It sounds as if these parts contain most of the main
archaeological sites so we covered a very interesting area. Most
of the people we met who came through the capital Lima said it was
not a very attractive place.
The City of
This is the first
city we visited and was the best place we stayed. There is a
lovely town square called Plaza de Armas (actually, almost every
village has a Plaza de Armas) which is floodlit by mellow yellow
lights at night which make it very romantic, especially since all
the newly married couples have their pictures done in the square.
There is a Dominican monastery which has been standing for five
hundred years and is still in use. It is a little expensive for
admission but worth the price. The art gallery of religious
paintings is quite remarkable.
Keep in mind that Arequipa is at a very high altitude so for the first couple days,
climbing a staircase will be a major exercise. Even walking up an
inclined street will leave you breathless.
Canyon de Colca
We did a superb
two day tour to this canyon and a variety of other places.
It was fairly cheap and well worth the money. We were lucky
enough to see half a dozen giant condors flying around the canyon
as we stood at the edge peering down into the mile deep gorge.
Part of the trip included an overnight stay at a small town en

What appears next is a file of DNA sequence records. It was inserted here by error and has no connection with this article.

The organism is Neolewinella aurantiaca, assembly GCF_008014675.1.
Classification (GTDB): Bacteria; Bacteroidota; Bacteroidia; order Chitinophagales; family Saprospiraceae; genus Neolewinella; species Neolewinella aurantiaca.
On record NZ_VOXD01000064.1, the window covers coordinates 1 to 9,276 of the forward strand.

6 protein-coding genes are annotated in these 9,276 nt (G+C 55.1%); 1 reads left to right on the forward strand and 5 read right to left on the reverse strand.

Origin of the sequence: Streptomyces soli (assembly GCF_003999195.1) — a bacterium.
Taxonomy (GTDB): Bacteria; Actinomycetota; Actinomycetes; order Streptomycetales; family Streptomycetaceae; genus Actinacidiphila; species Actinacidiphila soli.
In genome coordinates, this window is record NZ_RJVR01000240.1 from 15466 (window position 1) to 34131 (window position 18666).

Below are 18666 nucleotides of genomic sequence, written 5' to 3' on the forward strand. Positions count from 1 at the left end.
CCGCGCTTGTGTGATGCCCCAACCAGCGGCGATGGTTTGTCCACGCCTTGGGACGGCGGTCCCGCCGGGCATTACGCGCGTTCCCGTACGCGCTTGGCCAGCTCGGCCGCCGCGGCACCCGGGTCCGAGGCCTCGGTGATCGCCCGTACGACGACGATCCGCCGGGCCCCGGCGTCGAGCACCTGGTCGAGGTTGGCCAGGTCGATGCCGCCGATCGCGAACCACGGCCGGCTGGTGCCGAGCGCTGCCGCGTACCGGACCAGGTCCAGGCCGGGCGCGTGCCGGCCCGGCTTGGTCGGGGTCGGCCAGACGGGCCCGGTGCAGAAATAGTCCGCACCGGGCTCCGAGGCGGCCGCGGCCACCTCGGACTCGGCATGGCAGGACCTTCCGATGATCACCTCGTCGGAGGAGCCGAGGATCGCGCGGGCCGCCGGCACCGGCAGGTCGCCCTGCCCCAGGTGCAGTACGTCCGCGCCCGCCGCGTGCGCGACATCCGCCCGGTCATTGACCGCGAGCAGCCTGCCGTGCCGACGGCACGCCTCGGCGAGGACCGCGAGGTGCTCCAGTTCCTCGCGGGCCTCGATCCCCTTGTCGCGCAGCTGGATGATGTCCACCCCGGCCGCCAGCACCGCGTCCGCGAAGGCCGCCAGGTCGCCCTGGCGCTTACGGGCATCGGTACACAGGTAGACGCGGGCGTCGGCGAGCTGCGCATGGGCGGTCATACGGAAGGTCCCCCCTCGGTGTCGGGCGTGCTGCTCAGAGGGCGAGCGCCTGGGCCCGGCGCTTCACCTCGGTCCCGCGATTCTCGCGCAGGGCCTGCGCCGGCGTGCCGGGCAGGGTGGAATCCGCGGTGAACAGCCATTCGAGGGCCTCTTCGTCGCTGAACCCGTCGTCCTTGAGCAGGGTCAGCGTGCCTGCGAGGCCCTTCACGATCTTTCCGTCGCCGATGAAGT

route and I had the opportunity to eat a delicious guinnea pig for
dinner; claws, head and all the goodies!
We opted out of the three
day walk along the Inca Trail and instead did a day trip to this
magnificent site. The only problem with this trip was that
we arrived with an influx of hundreds of other tourists which
somewhat took away from the serenity of the city. The best
thing we did was to get
a group with Spanish speaking guide as he was fantastic.
Very often the English speaking guides just don't have the
vocabulary required to explain the significance of what he is
showing you. We only had a couple hours to look around the
site but could have easily spent a day exploring or just sitting
on the grass absorbing the energy of the place.
in Lake Titicaca
Many people we met
who visited these islands did not enjoy it nearly as much as we
did. Again, this was due to being stuffed into a boat with
twenty other tourists and shuffled from island to island where the
natives were flogging their goods. Since we arrived to the
docks late in the day most of the tourists were gone and we rented
a boat just for the two of us. This gave us a much more
personal tour and made the difference. It was one of those
kinds of places that you cannot find anywhere else so that in
itself is a great reason to go.
The basic idea is
that these people build floating islands out of reeds for
themselves to live on. Besides the islands themselves, they
also build their houses, boats, and tools out of the same reeds.
Some tourists we met later told us that the people don't actually
live on the islands and instead live in the town and just go out
to the islands every day to put on a show for the tourists.
I find this hard to believe. We spoke with several people
living there and they seemed very genuine and are obviously
accepting the tourist industry to make money which would otherwise
be hard to come by.